« on: January 28, 2020, 13:47:03 PM »
Just realised that this may be a new machine to you.  Are you absolutely, 100% certain, that you have threaded it properly and engaged the tension?  Sometimes it's the forehead-slappingly daft things that trip us up!

9
Technical Help / Re: Buttonholes!
« on: January 27, 2020, 21:07:18 PM »
My Brother has a similar buttonhole foot.  I seldom get snarl-ups but I would advise the following:

* Don't use the foot pedal.  Disconnect it and use the start-stop button and let the machine do it itself
* Adjust stitch length (not width) as the optimal density of stitches varies with weight of fabric
* Put your hands flat either side of the presser foot and gently and fairly passively shepherd the fabric under the foot.  In other words, ensure it moves like it ought to, but keep an eye on where the machine is in the cycle - you don't want to be trying to go forward when it wants to reverse direction
* Keep a button in the gauge.  If the button you intend to use is not almost flat, wrap and pin a non-stretch tape/ribbon around it to determine the actual buttonhole size you will need and find a button that is very flat and that passes through the loop.  Use that in the gauge.
* Do test buttonholes on scraps of fabric with the same number of layers and interfacing as the final garment and don't move onto the garment until you're completely happy with the result
* Always start at the bottom of the garment and work up - ropey buttonholes are much less noticeable at the hem or waist than they are at bust or neck!

10
In the wardrobe / Re: Miniature couture
« on: January 26, 2020, 13:37:44 PM »
I have quarter-size blocks that I was given when I did a pattern cutting course.  Bear in mind, though that they are a quarter length, so if your neck to waist is 20 cm, these will be 5cm long - they're really diddy.  Beats me how complex couture can be done on something so small!

11
The Haberdashery / Re: FROGS ANYONE?
« on: January 24, 2020, 15:55:05 PM »
MacCulloch & Wallis maybe - they're very good for specialist habby

https://www.macculloch-wallis.co.uk/search/frog

12
The Haberdashery / Re: Are we too careful with our scissors?!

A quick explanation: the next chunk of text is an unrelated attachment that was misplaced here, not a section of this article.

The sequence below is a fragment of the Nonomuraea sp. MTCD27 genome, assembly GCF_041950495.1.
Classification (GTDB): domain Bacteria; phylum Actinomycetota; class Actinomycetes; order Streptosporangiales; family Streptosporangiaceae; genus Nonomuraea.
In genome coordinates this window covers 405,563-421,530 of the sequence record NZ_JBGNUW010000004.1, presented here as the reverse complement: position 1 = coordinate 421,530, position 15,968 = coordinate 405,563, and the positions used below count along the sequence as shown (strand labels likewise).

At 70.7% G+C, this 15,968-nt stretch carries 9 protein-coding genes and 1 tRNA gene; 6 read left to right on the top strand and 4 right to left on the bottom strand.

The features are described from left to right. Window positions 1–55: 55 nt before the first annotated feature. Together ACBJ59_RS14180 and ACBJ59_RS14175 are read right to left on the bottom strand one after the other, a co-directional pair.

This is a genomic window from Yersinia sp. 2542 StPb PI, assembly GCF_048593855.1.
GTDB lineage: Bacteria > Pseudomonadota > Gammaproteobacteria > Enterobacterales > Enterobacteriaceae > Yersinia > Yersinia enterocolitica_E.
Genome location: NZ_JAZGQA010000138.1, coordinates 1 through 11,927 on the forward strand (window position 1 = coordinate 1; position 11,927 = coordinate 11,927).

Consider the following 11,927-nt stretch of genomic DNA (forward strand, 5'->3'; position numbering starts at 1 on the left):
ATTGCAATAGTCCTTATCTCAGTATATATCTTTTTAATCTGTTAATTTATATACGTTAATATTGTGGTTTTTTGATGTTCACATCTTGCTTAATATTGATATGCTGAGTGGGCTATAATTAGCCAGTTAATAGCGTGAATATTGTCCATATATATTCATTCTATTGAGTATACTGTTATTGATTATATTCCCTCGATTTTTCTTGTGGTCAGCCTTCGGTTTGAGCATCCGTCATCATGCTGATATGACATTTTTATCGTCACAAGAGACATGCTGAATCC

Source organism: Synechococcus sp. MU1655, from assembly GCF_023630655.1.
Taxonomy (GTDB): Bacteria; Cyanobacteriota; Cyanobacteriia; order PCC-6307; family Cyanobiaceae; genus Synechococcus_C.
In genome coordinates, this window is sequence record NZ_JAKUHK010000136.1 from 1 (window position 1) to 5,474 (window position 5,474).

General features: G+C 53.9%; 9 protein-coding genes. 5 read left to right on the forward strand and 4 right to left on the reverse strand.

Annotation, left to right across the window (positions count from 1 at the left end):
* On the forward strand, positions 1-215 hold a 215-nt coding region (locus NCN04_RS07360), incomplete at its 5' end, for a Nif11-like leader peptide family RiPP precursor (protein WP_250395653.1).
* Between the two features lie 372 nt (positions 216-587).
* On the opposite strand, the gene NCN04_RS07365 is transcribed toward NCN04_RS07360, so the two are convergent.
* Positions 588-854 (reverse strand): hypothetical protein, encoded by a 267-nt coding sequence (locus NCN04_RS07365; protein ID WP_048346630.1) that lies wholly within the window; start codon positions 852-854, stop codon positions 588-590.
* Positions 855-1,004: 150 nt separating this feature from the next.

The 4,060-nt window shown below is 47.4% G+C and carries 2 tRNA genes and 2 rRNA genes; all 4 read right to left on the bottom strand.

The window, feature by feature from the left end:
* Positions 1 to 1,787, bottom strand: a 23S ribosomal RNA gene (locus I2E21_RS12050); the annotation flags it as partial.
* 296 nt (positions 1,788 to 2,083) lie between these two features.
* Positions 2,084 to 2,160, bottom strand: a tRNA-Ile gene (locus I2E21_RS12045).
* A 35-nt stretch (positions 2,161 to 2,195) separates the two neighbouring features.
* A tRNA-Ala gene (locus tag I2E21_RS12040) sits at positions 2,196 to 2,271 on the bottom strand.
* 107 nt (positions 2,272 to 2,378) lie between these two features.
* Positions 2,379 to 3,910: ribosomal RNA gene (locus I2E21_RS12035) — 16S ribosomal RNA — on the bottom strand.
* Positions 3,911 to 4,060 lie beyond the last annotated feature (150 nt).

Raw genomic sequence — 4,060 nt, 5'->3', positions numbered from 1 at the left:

« on: January 24, 2020, 15:52:21 PM »
Does that mean I was right to use a smidge of WD40 on my scissors?   ><

Yes, it's not edible!

13
The Haberdashery / Re: Are we too careful with our scissors?!
« on: January 24, 2020, 12:35:39 PM »
"A tiny drop of household oil (or vegetable oil) can help too"  :o

What are they saying?  Are they quite mad?  You should NEVER use edible oils to lubricate machinery of any kind (nor should you use mineral oil to dress a salad)!  The only thing edible and mineral oils have in common is that they are insoluble in water.  Edible oils are, chemically, triglycerides, which are big E-shaped molecules.  Mineral oils are hydrocarbons, ie, chains of carbon atoms with hydrogen atoms attached, the smallest of which is the gas you cook with.  By the time you get to eight carbon atoms you're in petrol territory and they get more viscous and 'oily' the more carbon atoms there are.

The upshot of this is that edible oils, being edible, will be digested by any passing bacterium and will go rancid, sticky and disgusting.  Mineral oil will evaporate slowly and, if it's the correct type for the machine in question, shouldn't leave a chemical residue although bits of worn-off bearings, fabric fibres, etc, might cause a bit of a mess if the machine isn't maintained.

14
Dress Forms / Re: Bootstrap dress form
« on: January 22, 2020, 20:00:29 PM »
If you search for 'customise dress form' on YouTube there are lots of tutorials about doing just that to your existing form, although, as ever, you need someone competent to do your measurements for you!

15
I smell a business opportunity for teachers of pattern drafting!  When you've drafted your own pattern you don't need instructions  :D